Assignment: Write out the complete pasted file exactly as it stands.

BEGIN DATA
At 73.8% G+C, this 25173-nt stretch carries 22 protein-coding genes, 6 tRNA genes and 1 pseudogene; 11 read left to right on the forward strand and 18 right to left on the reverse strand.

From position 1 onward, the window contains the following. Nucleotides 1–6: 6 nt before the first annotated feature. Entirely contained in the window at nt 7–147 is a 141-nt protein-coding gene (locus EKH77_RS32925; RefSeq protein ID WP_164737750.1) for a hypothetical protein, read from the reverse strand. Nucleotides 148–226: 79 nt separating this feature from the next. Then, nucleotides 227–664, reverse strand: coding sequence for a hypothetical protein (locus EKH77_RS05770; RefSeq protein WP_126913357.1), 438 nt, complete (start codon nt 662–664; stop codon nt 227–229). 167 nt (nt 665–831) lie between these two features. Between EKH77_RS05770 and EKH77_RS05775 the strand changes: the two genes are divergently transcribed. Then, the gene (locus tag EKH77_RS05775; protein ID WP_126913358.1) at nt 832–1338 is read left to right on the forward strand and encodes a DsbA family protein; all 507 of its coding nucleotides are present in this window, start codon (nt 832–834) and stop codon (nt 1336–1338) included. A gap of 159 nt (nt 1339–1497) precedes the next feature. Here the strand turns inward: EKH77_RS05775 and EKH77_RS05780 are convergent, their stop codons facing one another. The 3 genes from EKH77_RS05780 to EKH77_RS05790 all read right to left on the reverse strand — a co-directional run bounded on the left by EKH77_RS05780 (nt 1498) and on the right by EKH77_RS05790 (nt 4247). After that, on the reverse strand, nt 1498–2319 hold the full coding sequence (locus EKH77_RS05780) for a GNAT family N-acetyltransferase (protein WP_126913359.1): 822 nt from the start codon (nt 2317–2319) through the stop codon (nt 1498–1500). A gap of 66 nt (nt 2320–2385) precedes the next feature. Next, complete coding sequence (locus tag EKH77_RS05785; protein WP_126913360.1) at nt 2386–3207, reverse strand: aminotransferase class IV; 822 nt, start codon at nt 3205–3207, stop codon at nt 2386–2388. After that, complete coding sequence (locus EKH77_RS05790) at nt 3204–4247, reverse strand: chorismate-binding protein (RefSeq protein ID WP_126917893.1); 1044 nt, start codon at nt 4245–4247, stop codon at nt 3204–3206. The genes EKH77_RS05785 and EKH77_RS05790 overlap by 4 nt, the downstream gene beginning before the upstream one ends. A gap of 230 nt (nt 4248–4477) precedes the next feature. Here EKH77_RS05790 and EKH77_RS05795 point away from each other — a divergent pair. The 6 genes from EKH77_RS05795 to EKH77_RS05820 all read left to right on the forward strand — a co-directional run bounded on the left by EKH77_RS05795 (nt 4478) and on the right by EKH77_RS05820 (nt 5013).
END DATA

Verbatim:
At 73.8% G+C, this 25173-nt stretch carries 22 protein-coding genes, 6 tRNA genes and 1 pseudogene; 11 read left to right on the forward strand and 18 right to left on the reverse strand.

From position 1 onward, the window contains the following. Nucleotides 1–6: 6 nt before the first annotated feature. Entirely contained in the window at nt 7–147 is a 141-nt protein-coding gene (locus EKH77_RS32925; RefSeq protein ID WP_164737750.1) for a hypothetical protein, read from the reverse strand. Nucleotides 148–226: 79 nt separating this feature from the next. Then, nucleotides 227–664, reverse strand: coding sequence for a hypothetical protein (locus EKH77_RS05770; RefSeq protein WP_126913357.1), 438 nt, complete (start codon nt 662–664; stop codon nt 227–229). 167 nt (nt 665–831) lie between these two features. Between EKH77_RS05770 and EKH77_RS05775 the strand changes: the two genes are divergently transcribed. Then, the gene (locus tag EKH77_RS05775; protein ID WP_126913358.1) at nt 832–1338 is read left to right on the forward strand and encodes a DsbA family protein; all 507 of its coding nucleotides are present in this window, start codon (nt 832–834) and stop codon (nt 1336–1338) included. A gap of 159 nt (nt 1339–1497) precedes the next feature. Here the strand turns inward: EKH77_RS05775 and EKH77_RS05780 are convergent, their stop codons facing one another. The 3 genes from EKH77_RS05780 to EKH77_RS05790 all read right to left on the reverse strand — a co-directional run bounded on the left by EKH77_RS05780 (nt 1498) and on the right by EKH77_RS05790 (nt 4247). After that, on the reverse strand, nt 1498–2319 hold the full coding sequence (locus EKH77_RS05780) for a GNAT family N-acetyltransferase (protein WP_126913359.1): 822 nt from the start codon (nt 2317–2319) through the stop codon (nt 1498–1500). A gap of 66 nt (nt 2320–2385) precedes the next feature. Next, complete coding sequence (locus tag EKH77_RS05785; protein WP_126913360.1) at nt 2386–3207, reverse strand: aminotransferase class IV; 822 nt, start codon at nt 3205–3207, stop codon at nt 2386–2388. After that, complete coding sequence (locus EKH77_RS05790) at nt 3204–4247, reverse strand: chorismate-binding protein (RefSeq protein ID WP_126917893.1); 1044 nt, start codon at nt 4245–4247, stop codon at nt 3204–3206. The genes EKH77_RS05785 and EKH77_RS05790 overlap by 4 nt, the downstream gene beginning before the upstream one ends. A gap of 230 nt (nt 4248–4477) precedes the next feature. Here EKH77_RS05790 and EKH77_RS05795 point away from each other — a divergent pair. The 6 genes from EKH77_RS05795 to EKH77_RS05820 all read left to right on the forward strand — a co-directional run bounded on the left by EKH77_RS05795 (nt 4478) and on the right by EKH77_RS05820 (nt 5013).